Keeping Strong Colonies by John Martin

At this time, I think of the effect of Covid 19 as it has had an impact on all our lives. The loved ones, the friends, and acquaintances we have lost from our lives over the last 21/22 months. The way we lived before and what was normal in our lives, let’s hope it returns to us soon as we long for normality as we knew it. Zoom, Teams and WhatsApp calls are the norm now, and the personal interaction between people, sharing our experience and expertise is what I long for most to return to us in Beekeeping.

It seems an age since I had someone in the apiary to mentor, share and learn from, and I struggled to think of a practical subject that most beekeepers either use or will use, or come back and tell us how to improve.

So, we all keep bees for different reasons, and that’s important as no two beekeepers will tell you the same thing, and then ‘who’s right?’ I hear you ask.

But one thing all beekeepers have in common is that we strive for the best out of our colony of bees for whatever reason we keep them.

It’s best to have the colony strong all year round and this brings its own challenges as we know. I believe the four items that affect this are spring build up, disease, starvation, and swarming, and one item that we have no control over – the Irish climate which is so different in Cork County alone.

As an example, the blackberry flowers two weeks earlier in west Cork than it does in Mitchelstown, not to mention the difference between Cork and Donegal. The climate has a huge influence on the items mentioned but we have no control over it.

Now, I have no magic solution to any of the items mentioned (especially the weather) and as beekeepers we need to adapt and adjust our yearly plan to control the effects of them on a colony we are looking after.

Starvation is the item that this article will deal with and how I deal with it as the year progresses. The June gap is one that is easy to talk about but is the most problematic, as how big is the colony, and how long does the gap last when we need to feed the bees? Also, will they store the sugar syrup in the supers, and will it destroy the honey crop, and yes is the answer if you feed too much. Don’t forget that in June you can open the hive and check to see if they have stores and pollen in the brood box or in the first super.

If I need to feed, I use the measurements of little and often. Every evening I open the hive and look at how much they have used, by day two or three you will have a fair idea of how much the colony is taking. Then I’d give a bit less to them, enough to last two days, keeping an eye on the activity of the hive – especially as you notice that the gap is coming to an end.

When you remove the crop of honey in August check the brood box for stores and feed sugar syrup as needed. I use an English feeder for this which holds 4 litres of 1-1 syrup, feeding in the late evening to prevent robbing. It’s worth noting that this should be done a few days to a week before you treat, as the treatments upset the pheromones in the hive, and when the cohesion of the hive gets upset by the treatments, it can easily be robbed by neighbouring colonies. When treating your bees, if you are in an area where there are a few beekeepers in close proximity, you should all treat at the same time so colonies that aren’t being treated won’t rob those that are being treated. When the treatment is finished, continue to monitor, and feed as required to build strong colonies for the winter.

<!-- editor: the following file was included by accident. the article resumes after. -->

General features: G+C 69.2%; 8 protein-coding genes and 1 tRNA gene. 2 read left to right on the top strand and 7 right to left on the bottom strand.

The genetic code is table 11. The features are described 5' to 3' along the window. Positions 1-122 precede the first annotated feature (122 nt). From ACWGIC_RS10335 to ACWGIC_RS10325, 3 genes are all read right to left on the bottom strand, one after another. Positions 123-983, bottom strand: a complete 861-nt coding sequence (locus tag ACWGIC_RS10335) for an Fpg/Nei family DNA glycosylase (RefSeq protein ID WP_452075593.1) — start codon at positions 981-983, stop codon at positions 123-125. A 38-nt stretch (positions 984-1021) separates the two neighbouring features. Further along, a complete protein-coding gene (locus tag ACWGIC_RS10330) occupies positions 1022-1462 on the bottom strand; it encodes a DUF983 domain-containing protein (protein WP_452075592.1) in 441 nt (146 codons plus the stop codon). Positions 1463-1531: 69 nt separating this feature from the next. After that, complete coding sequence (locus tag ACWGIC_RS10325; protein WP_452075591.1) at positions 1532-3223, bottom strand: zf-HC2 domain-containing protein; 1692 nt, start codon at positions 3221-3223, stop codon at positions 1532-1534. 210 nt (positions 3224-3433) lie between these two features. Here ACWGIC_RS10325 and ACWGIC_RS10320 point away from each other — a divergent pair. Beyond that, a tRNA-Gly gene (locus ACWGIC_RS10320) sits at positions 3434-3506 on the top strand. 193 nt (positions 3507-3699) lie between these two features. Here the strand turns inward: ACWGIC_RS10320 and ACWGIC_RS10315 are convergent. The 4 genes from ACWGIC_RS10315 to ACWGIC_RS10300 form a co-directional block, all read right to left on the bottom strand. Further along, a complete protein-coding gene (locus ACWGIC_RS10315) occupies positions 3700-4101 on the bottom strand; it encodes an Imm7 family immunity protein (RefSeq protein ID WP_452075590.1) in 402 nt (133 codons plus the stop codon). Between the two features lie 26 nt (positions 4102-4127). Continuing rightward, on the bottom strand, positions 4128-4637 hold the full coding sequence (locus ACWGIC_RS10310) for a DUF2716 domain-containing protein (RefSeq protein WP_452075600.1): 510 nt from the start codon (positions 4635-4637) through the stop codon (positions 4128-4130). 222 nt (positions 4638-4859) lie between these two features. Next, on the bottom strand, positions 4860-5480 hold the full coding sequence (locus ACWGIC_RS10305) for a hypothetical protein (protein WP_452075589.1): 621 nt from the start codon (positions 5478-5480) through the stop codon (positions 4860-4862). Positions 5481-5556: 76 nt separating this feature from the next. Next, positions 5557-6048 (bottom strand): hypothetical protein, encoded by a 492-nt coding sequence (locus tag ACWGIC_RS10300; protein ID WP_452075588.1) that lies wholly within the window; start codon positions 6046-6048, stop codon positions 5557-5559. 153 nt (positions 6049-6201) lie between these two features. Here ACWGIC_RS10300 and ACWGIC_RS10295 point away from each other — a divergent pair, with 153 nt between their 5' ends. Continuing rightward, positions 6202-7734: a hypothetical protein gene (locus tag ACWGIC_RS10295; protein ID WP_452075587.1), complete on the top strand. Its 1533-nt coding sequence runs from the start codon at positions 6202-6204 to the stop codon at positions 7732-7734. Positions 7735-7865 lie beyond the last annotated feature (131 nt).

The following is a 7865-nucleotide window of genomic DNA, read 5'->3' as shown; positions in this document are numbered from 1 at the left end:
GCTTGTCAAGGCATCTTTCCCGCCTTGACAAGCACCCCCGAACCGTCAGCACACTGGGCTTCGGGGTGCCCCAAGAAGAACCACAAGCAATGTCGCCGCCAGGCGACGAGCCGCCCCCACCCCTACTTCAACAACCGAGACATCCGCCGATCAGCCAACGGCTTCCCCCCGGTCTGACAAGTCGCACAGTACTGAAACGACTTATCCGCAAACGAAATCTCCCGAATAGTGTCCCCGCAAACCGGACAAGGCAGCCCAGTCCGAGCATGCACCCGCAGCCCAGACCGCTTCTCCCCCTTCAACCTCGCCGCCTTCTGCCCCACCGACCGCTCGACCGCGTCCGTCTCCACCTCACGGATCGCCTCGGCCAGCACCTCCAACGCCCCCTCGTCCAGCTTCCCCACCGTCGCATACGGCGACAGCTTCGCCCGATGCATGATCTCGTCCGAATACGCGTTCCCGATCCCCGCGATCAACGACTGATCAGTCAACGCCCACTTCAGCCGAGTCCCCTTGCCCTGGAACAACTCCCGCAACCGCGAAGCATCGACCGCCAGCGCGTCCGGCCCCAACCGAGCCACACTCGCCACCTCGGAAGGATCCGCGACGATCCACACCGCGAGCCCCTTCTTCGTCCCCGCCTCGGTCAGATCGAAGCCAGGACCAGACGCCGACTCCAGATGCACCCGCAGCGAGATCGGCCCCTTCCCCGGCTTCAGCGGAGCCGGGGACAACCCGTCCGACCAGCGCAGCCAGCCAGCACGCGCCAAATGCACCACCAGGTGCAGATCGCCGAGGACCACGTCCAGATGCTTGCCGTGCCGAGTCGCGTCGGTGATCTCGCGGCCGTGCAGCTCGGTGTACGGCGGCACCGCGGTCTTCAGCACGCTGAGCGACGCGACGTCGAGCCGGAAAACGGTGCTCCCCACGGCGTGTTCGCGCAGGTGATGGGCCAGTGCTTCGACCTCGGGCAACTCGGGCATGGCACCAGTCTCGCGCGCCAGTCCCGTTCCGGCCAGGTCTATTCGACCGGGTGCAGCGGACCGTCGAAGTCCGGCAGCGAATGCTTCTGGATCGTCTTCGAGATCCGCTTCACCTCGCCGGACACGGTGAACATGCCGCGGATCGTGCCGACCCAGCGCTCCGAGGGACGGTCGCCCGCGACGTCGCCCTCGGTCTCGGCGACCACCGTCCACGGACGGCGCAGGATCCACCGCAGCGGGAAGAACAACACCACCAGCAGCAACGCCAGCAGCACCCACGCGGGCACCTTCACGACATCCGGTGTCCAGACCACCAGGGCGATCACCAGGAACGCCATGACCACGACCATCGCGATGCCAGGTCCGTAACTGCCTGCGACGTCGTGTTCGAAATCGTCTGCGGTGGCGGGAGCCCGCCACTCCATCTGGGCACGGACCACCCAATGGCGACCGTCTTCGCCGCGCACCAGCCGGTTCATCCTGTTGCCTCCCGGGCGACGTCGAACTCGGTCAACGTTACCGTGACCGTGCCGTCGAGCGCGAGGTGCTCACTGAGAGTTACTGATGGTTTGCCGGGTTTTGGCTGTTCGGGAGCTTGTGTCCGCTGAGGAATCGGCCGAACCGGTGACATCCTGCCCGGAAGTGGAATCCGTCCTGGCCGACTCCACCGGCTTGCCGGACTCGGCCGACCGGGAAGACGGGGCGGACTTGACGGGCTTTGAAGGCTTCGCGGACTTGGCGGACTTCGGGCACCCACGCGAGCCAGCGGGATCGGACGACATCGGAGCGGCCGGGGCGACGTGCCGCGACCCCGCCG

Spring feeding – when is the best time to start feeding the colonies? I asked this question one spring of a great beekeeper in Co. Cork when I first started, he paused and answered, “last August and September.” Of course, he was right, but don’t panic if you feel you didn’t feed your bees enough. Climate change has meant the winters aren’t as cold and bees spend fewer months in clusters. The temperature must be below 7 degrees Celsius before the colony will cluster.

Hefting the hive. I still have not mastered this but understand it, and why it is so important.

A simple method is to set up a hive to match the hive that has a colony in it. Allow 2 Kgs for the bees and brood and this gives you a good idea of the weight difference between the empty hive and the colony’s hive. A National brood frame holds up to 2.5 kg of honey and the colony needs between 20 and 25 kg for the winter, so there should be at least 20kg difference (a bag of coal).

I put a 2.5 kg bag of fondant on top of my deep crown board and strap down for the winter in November. I check this once a month over the winter months.

I start stimulative feeding 1:1 syrup from Saints Patricks’ Day using a small contact feeder, to encourage the queen to start laying and building up the colony. A tip here is to squeeze the air out of the container before inverting over the feed hole. I use inverted syrup at this time and on any weaker colonies I use a zip lock bag as the contact feeder directly over the cluster, and I turn the deep crown board upside down to allow space for the bag. Bees will not travel for syrup early in the season, especially if it is cold.

Myfanwy ask me for a piece for the magazine on a practical item in beekeeping. To find the time to sit and type out an article was my issue. So, Myfanwy suggested I record my article, or call her and tell her the story so she could type it out for me. Then I would only have to read over it and add or remove items.

As this worked well for me other people could consider this option to tell their stories for us all to enjoy.

Happy Beekeeping readers and friends and wishing you all a safe and happy Christmas and prosperous New Year.